Recruitment in Focus: On Boarding – First Impressions Last (Part 1)

Recruitment in Focus: On Boarding – First Impressions Last (Part 1)

Having started at Globe 24-7 made me think about my experience over the years recruiting people for a large multinational and then on boarding them.

The on-boarding process is so critical. In my view this is the final stage of the recruitment process – it is the hand over point. This is the point where the new starter (let’s give this person a name – Joe) experience the company first hand. Up until this stage Joe has been going through an emotional roller-coaster. Joe might have been happy in the previous job when this new exciting opportunity presented itself. Joe might have been looking for this opportunity for a very long time or Joe might have been out of work and needed this role to get back into the job market. At this stage of the recruitment process Joe feels excited, enthusiastic, energized and ready to go, but Joe also feels nervous, insecure, unsure, etc ……. Yeah – I am talking about feelings.

Up to this point the new employer / recruiter sold a good deal, whether it is that next level job, a better career prospect, a new challenge, a better remuneration package, a better work-life balance, better terms and conditions. Whatever it was – Joe bought into it and here we are. Accepted the new role, resigned from the previous place and ready to start a new chapter.

This brings me back to the final stage of the recruitment process – the on-boarding.

In my view the on-boarding process sets the stage. It is comparable to that first date. If it does not go well – there will be a lot of damage control required. On-boarding sends a message to the new hire. What is that message? I am sure we all would like it to be:

“Joe welcome – congratulations and thank you for deciding to join our team – we know who you are and we are ready to see what you can do”.

Many companies and hiring managers get this piece wrong. If this stage is neglected – Joe might be disappointed, disillusioned and start re-evaluating the decision to start with this company. This feeling will carry for a long time and will take time to bring around. It is even re-enforced when Joe gets home (or phones home) and everybody ask what the new employer is like.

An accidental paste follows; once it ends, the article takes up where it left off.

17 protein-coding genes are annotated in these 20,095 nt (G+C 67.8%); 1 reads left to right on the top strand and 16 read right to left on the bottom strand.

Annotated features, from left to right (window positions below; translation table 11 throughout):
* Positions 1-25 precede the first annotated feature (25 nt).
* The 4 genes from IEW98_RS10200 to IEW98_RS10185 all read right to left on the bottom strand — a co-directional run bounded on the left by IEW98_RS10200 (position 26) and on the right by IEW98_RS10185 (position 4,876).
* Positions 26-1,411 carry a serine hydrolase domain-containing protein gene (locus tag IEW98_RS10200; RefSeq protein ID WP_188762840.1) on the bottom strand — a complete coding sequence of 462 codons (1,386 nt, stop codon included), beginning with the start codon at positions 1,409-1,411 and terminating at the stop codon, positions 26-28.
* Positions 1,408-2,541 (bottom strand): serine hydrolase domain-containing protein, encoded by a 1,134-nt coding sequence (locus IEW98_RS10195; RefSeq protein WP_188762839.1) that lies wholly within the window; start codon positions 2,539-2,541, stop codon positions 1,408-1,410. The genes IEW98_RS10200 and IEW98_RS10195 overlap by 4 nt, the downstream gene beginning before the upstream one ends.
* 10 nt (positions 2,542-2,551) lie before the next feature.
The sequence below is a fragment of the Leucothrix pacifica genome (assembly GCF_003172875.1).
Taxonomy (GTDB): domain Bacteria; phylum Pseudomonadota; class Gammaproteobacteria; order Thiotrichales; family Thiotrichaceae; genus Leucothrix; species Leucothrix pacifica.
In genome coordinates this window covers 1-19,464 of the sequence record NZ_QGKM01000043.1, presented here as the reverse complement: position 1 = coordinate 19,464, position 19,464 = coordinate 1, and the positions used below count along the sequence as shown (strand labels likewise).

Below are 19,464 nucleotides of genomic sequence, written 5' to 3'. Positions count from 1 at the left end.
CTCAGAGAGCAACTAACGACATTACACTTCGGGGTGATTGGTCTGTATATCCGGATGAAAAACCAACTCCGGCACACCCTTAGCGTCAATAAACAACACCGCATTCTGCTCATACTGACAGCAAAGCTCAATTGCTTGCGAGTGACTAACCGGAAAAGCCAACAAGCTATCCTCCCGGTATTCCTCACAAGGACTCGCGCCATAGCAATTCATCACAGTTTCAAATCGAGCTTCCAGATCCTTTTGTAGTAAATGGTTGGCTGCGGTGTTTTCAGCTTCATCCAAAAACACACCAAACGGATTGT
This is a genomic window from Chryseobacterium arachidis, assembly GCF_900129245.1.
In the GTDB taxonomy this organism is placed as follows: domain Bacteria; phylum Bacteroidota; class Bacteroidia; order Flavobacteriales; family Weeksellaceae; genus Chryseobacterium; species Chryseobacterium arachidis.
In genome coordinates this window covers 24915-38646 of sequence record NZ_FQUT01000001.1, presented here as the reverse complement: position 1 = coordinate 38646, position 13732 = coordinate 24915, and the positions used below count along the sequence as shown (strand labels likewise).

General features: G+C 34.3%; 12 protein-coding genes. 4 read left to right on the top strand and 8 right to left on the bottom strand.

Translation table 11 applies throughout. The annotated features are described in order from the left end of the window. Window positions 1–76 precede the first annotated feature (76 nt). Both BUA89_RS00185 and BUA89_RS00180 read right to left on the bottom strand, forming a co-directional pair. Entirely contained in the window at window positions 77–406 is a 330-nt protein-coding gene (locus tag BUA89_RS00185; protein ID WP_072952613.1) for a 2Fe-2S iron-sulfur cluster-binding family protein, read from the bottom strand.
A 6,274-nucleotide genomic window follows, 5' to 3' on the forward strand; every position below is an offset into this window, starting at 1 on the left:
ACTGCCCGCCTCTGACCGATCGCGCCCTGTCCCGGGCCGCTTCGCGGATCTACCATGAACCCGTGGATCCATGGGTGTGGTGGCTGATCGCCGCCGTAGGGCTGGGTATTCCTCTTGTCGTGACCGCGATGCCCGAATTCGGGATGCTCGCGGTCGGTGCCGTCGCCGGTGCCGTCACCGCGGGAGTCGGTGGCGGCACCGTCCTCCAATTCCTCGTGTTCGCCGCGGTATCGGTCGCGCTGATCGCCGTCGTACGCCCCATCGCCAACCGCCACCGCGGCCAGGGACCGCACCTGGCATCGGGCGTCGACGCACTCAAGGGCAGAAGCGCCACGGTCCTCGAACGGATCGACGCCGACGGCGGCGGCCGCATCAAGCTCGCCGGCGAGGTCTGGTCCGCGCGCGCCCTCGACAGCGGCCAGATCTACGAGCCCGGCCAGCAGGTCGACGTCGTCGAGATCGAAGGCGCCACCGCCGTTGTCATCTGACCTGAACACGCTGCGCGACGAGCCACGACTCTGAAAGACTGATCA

What is that discussion? What should this discussion be?

If we look for one moment at Joe as a brand new piece of equipment we’ve spend weeks to source – we researched what it can do, what make & model it is and made sure it is the right size, etc. When it is delivered – do you ask someone else to pick it up and process it via the normal procurement process, asking them to deliver the item to your office once they are done with it?

Makes you think – doesn’t it. If people are our biggest asset – why then do we get an Administrator (a bus driver or security person) to meet Joe at the front desk or airport. Who in turn takes the new hire to an automated video induction, ensuring all paperwork are completed and then get delivered to your office?

My point. New hires need special attention in order to integrate easily, adjust to the new employer culture, structure and become a productive member of the team quickly. The on-boarding stage is the vital first step. The new hire needs assurance, needs structure and personal attention.

In the next section (Part 2) I will deep-dive into the individual stages of on-boarding.

Ben Swarts, Regional Manager – Africa, Europe & the Middle East

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